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Serm. II. at first View strongly abhorrent. He never

therefore deviated from the plain HighRoad of Honesty into those crooked and intricate By-Paths, in which, where one has shortened his Way to Riches, hundreds have lost and bewildered themselves.

That he was an affectionate Husband to one of the best and tenderest of Wives, and a kind indulgent Master to his Servants, are confessed Parts of his Character ; and yet these are the surest Tests of an habitual Good-Nature, and a prevailing Sweetness of Disposition.

Being bred a Scholar, he had a Capacity and Knowledge, but not a Mind and Spirit, above his Profession: For he as diligently applied himself to it, as if he had been by Nature and Education only fitted for that Sphere. Before his Retirement from Business and the World, he had an enlarged Conversation in it: But though he often kept Company with Men of loose Principles, he never departed from his own, which he had early imbibed, and thoroughly digested. For Men of this Stamp seldom make any lasting Impressions upon Persons of strong Sense, and a thoroughlygood Disposition: The utmost they can do is to stagger weak Men, and to make those Serm. II. that are already in some Degree bad, much worse. He was a constant Frequenter of the Church, during his Health ; and, when his Illness confined him to his House, a constant Communicant at the three great Seasons, and received the Sacrament with that awful Composure of Behaviour, which bespoke a Mind recollected and attentive, and affected all about him with a correspondent Seriousness.

His Faults and Frailties were such as all Men are liable to: But his Perfections were the Attainments of few in Comparison ; particularly the great Patience with which he bore the severe Trials which God laid upon him. He seemed to enjoy himself and his Friends under such afflictive Circumstances, as would have made most others a Burthen to themselves, and uneasy to every one that came near them; and was a signal Example that the greatest Advantage one Man can have above another in this Life, arises from the Temper and Disposition of the Mind; that Temper, which softens every Care, and improves every Blessing. For he seemed to have had more true Peace of Mind under a lasting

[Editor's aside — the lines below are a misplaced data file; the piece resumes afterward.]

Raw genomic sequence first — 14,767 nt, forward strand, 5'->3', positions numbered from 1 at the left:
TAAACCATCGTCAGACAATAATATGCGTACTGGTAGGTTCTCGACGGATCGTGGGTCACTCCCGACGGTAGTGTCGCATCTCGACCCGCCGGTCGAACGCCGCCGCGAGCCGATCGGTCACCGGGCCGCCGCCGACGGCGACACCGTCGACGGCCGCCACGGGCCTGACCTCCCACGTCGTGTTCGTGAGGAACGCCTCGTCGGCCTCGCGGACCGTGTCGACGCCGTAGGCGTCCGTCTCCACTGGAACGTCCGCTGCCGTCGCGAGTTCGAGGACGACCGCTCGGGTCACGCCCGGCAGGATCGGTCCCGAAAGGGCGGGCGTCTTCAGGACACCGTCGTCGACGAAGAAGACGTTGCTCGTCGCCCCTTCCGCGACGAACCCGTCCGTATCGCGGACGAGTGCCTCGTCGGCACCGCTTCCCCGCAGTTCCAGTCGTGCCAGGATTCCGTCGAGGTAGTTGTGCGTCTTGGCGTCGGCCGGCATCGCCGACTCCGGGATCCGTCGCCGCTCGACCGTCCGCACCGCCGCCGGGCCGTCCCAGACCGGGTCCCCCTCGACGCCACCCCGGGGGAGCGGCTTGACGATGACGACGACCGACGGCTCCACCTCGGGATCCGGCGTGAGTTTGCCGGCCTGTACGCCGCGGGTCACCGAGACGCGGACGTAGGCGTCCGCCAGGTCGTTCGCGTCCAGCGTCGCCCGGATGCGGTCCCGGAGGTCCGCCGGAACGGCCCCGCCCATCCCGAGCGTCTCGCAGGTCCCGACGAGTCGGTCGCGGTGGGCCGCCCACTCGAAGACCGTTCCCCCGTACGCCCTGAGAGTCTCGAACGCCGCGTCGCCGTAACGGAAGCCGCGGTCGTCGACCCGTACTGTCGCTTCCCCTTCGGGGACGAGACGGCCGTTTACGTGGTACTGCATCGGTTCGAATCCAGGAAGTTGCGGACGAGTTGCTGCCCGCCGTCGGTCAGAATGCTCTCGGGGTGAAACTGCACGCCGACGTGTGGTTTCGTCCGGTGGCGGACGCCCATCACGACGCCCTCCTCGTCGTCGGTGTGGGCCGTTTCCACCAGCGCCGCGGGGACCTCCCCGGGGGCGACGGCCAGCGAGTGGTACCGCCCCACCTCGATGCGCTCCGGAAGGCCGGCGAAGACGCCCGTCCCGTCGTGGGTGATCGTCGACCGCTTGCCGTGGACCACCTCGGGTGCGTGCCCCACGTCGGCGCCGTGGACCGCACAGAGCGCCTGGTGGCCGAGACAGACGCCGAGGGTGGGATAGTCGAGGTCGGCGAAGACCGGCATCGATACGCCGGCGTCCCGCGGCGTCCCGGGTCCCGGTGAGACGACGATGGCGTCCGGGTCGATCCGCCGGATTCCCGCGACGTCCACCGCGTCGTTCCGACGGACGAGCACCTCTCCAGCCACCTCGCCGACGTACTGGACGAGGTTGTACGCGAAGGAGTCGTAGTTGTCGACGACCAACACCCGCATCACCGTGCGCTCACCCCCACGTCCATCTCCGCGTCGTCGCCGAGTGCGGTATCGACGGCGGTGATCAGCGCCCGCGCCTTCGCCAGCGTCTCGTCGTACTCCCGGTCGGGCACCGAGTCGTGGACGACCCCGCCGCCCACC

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Serm. II. Complication of Distempers, than others

are pofseft of in the Fulness of Health and Vigour: who want they know not what, and are uneasy they know not why: And if at any Time his Spirits were deprest by long-continued Pain, Conversation with an intimate Friend would break the Gloom that hung upon him, and brighten up his Soul. Indeed his Malady grew upon him to that Degree, that it was almost cruel to wish him a longer Continuance among us : All that his Friends could desire, was an easy Passage out of this World into a better, where there is no Pain or Sorrow. His Soul is now enlarged from that corruptible Body to which it was united ; and released from those Miseries, which, by Virtue of that Union, it underwent. How foon we, who in the Midst of Life are in Death, may follow him, God only knows : Each Day brings us nearer to Eternity; and it Thould be our main Endeavour, that each may bring us nearer to a blessed Eternity.

But, while we are in the Body, we must more or less struggle with Difficulties, and combat with Temptations. While we live, we must persevere, without flackening our Industry, to fight this good Fight : When

we

we die, we have gained the decisive Victo_ Serm. II. ry: and when we come before the Throne of Grace, we shall receive a glorious Tri. umph; a Triumph-indeed, where instead of the senseless Noise of an undistinguished and undistinguishing Populace : a numerous Choir of ennobled Spirits shall hail with joyful Acclamations their happy FellowServant : While, to crown all, the great Judge pronounces the blessed Sentence: Well done, thou good and faithful Servant ! Enter thou into the Joy of thy Lord.

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